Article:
A sermon for year 2, week 25 of the Narrative Lectionary
Here we are on the almost halfway through Lent and continuing our journey through the Gospel of Mark. As I’ve mentioned before, Mark is written with a sense of urgency, as if the author was in a hurry to get his point out and draw the line straight from Jesus’ baptism to the cross. We have transitioned now into the second half, and the action slows down as we get closer to Jesus’ arrest, death, and resurrection.
In the timeline of Jesus’ life, today’s text comes during the last week of his life. Tuesday to be exact. Well, maybe not a Tuesday, but it is two days after Jesus and the disciples enter Jerusalem in the readings we read on Palm Sunday. Since coming into Jerusalem, Jesus and the disciples have been hanging around the temple and teaching. It doesn’t take long for the temple leadership to get sick and tired of Jesus, and they confront Jesus and ask him where he gets his authority from. Jesus knows they are trying to trap him, so instead of answering, he tells them this parable.
Read Mark 12.1-12
The Gospel of Mark was written around the time of the destruction of the temple in 70 CE, which occurred during a crushing Roman oppression following an uprising by occupied Israel. It was a rough time to be a part of either the Jewish or the small fledgling Christian communities. As is the case in changing times – times when established ideas and patterns are being challenged – there was a fight for positions of authority, and this creates clearer divisions and even more separation. Traditions that are centuries old are being challenged and so there is the inevitable kickback reaction.
The vineyard, a traditional image of Israel, is now a symbol of dispute. A new group, known as Christians, are staking their claim on an inheritance from God. Those who first heard Mark’s gospel would have heard it within this context. They would have identified the religious authorities of the day as the tenants of the vineyard. And they would have understood that they were the new inheritors of the way of Jesus.
Today, while Christianity may not enjoy the same privileges as we once did, we are not a fledging group needing to establish our rights with God at the expense of others. Christianity is still the dominant religion in our society. This invites us to look at this parable in a new context, instead focusing on what this parable tells us about God’s kingdom – God’s dream for us. Read more…
A sermon for year 2, week 24 of the Narrative Lectionary.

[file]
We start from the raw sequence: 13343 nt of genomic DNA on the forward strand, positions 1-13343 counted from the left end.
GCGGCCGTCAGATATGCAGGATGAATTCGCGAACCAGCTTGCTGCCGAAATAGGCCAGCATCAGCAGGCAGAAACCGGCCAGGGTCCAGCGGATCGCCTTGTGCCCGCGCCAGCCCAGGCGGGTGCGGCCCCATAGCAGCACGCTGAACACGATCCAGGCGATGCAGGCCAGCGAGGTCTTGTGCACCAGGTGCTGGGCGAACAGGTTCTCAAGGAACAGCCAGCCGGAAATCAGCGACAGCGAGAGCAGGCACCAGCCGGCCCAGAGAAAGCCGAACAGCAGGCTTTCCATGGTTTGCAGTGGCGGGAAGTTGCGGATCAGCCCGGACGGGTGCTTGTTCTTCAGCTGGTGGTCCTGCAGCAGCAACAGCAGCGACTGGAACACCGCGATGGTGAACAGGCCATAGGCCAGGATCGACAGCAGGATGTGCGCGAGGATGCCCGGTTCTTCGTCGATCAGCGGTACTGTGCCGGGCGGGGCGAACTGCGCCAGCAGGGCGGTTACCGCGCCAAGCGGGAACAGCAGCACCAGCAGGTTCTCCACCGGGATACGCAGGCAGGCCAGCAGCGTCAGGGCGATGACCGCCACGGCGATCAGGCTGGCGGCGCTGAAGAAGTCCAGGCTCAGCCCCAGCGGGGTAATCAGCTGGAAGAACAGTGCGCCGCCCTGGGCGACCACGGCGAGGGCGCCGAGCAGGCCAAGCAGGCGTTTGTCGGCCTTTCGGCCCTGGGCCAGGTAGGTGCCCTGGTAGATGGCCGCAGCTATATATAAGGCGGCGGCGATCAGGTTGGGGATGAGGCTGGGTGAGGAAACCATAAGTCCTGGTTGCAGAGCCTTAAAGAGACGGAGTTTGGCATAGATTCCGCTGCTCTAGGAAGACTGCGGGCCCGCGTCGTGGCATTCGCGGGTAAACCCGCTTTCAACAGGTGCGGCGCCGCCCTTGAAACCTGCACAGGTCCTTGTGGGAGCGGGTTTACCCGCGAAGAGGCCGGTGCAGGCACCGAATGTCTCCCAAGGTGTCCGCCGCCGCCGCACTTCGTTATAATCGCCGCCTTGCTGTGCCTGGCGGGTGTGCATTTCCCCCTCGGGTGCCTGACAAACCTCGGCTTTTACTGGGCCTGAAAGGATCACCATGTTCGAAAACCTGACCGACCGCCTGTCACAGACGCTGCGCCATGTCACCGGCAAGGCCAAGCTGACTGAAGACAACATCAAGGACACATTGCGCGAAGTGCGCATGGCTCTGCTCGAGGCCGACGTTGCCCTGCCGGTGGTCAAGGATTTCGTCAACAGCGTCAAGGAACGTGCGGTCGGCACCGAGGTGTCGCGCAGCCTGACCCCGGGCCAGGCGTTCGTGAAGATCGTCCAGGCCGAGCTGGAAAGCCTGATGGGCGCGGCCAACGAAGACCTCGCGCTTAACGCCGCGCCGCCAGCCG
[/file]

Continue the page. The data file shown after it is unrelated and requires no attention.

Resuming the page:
Have you ever noticed that the disciples seem to have trouble getting it?
Have you ever noticed that it seems that every time Jesus teaches them, the message they receive is completely the opposite of what Jesus meant?
Have you ever noticed that much of Jesus’ interactions with his disciples seem to be adventures in missing the point?
Especially in Mark’s Gospel. In Mark it can be said that at times the disciples are portrayed as bumbling idiots.
You know, I am kind of glad that the disciples aren’t portrayed as perfect followers of Jesus. It gives me hope. Hope that even when I screw up, there is still grace for me – because Jesus showed so much grace, so much patience, and so much love (even when he was visibly frustrated) towards the disciples when they just didn’t understand.
Take today’s reading. It is the third time in as many chapters that Jesus is telling his disciples what awaits him when they get to Jerusalem. And it is the third time that the disciples misunderstand what Jesus is saying. The first time, Peter refuses to believe it. The second time, they were too afraid to ask Jesus to clarify. And this time, James and John use the opportunity to try to get a leg up on the other disciples. Let’s hear again what happened.
Read Mark 10.35-45
From the very start, Jesus’ mission is to be understood as one of sacrifice and service. It is never about triumphalism. This is where the disciples, and all of Jesus’ followers, got confused. The popular idea of a messiah was one of a political revolutionary who would restore Israel to self-rule and renew the covenant between God and God’s people. When Jesus announces his impending death, what the disciples hear is that it is time for the revolution to begin.
And so James and John call shotgun. Read more…